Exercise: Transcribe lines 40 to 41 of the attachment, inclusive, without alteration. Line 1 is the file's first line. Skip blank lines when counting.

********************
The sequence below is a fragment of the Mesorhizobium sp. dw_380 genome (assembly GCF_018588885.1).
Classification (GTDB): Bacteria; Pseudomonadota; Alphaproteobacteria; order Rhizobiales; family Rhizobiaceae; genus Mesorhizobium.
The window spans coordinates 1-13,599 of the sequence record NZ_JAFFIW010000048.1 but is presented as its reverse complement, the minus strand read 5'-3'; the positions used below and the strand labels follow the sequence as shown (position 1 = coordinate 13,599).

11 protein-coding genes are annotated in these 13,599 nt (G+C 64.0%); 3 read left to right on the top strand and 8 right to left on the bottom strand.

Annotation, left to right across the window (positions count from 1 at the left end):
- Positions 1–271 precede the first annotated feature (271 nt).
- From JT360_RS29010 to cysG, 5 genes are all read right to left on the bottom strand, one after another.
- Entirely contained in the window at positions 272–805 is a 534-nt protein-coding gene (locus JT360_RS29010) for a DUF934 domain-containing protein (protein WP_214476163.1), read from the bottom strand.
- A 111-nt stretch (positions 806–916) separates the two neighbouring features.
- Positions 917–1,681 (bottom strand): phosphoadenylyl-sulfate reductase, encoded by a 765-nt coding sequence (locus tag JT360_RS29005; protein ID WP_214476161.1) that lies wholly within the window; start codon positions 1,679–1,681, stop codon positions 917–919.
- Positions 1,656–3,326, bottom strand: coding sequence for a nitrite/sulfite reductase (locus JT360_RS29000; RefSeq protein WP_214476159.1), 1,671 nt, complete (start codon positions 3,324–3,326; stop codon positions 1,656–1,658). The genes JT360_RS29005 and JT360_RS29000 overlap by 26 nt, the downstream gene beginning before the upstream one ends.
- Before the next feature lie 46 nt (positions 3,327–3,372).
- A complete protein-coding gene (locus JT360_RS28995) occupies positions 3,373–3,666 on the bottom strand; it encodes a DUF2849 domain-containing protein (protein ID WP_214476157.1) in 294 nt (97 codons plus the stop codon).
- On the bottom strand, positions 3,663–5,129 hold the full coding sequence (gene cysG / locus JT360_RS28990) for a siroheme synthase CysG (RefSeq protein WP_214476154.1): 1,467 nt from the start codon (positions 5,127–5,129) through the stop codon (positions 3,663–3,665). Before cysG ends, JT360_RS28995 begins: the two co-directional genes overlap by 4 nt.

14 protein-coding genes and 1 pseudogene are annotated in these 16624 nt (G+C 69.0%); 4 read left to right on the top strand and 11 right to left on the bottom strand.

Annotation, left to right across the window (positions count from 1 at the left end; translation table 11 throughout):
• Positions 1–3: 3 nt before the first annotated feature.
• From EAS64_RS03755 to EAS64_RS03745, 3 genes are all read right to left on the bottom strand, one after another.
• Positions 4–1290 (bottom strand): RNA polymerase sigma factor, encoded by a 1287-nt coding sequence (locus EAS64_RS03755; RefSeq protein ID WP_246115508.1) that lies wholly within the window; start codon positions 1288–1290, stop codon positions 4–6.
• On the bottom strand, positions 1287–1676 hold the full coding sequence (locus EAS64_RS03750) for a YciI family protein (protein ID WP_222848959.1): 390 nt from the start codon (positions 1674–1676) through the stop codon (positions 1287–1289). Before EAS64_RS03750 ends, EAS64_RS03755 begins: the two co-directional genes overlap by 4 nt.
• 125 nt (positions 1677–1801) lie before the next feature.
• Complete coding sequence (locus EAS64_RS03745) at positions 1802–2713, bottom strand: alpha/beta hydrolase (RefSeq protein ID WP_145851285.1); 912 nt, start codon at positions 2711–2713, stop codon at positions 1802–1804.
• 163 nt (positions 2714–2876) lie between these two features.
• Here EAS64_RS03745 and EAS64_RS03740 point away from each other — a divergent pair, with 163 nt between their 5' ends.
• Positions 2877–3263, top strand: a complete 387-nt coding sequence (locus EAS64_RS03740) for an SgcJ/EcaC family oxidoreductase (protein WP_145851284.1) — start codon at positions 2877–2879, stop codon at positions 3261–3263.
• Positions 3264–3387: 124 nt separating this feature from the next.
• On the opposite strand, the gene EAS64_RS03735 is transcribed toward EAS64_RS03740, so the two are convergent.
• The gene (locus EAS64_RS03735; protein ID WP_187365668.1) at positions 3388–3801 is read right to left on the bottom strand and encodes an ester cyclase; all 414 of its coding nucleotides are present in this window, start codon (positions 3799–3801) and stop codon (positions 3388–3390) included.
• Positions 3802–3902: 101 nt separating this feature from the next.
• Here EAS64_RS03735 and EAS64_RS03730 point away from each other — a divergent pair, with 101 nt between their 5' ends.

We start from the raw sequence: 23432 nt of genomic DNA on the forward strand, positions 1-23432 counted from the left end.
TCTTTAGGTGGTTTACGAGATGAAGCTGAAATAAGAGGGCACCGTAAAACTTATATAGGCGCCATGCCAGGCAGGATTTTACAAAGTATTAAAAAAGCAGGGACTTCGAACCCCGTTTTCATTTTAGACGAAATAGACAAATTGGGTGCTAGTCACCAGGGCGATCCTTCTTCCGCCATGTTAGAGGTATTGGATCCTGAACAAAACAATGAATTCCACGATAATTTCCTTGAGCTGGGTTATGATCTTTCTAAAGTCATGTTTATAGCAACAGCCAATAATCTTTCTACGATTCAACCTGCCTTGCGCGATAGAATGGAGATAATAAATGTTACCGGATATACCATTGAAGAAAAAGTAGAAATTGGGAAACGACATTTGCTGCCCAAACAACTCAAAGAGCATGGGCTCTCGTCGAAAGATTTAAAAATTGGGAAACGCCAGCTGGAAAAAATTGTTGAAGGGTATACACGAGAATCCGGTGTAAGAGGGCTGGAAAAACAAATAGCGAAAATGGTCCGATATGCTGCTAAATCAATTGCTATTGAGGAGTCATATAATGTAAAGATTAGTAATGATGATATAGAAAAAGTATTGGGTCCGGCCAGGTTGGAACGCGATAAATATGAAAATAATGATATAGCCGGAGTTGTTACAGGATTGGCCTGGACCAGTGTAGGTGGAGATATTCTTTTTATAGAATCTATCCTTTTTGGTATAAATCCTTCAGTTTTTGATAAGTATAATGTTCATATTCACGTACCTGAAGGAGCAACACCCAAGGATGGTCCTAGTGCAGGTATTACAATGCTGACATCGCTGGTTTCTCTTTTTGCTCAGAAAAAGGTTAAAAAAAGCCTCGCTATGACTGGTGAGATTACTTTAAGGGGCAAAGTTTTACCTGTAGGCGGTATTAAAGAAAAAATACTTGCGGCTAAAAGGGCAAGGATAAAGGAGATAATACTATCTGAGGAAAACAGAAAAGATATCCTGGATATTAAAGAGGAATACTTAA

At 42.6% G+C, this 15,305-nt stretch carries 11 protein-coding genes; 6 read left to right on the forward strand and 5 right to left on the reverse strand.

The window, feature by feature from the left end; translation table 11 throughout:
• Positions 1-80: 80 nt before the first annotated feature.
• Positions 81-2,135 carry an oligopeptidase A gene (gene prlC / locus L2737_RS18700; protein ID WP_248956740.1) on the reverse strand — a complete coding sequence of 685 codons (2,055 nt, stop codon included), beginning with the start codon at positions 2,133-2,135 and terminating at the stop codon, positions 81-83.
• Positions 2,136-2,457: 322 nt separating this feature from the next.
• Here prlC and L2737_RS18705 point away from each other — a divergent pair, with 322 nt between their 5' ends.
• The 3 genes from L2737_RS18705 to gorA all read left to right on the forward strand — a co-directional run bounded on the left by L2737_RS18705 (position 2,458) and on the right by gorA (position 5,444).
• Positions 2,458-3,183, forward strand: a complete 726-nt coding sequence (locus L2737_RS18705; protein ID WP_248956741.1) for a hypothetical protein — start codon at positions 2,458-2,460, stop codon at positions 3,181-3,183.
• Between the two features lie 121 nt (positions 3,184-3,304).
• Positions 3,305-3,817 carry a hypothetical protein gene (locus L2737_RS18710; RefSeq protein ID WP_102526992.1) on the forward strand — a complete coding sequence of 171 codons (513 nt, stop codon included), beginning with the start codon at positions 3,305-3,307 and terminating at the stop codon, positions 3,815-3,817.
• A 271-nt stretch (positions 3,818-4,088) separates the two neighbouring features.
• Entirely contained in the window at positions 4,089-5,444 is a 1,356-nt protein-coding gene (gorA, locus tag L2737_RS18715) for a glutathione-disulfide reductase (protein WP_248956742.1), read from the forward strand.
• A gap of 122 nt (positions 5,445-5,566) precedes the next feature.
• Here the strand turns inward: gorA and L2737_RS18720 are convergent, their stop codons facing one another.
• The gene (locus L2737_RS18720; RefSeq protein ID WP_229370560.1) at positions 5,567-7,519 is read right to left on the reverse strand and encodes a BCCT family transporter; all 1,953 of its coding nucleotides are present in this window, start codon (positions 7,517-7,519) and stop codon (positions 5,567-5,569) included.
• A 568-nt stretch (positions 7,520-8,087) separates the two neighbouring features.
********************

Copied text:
• Positions 2,458-3,183, forward strand: a complete 726-nt coding sequence (locus L2737_RS18705; protein ID WP_248956741.1) for a hypothetical protein — start codon at positions 2,458-2,460, stop codon at positions 3,181-3,183.
• Between the two features lie 121 nt (positions 3,184-3,304).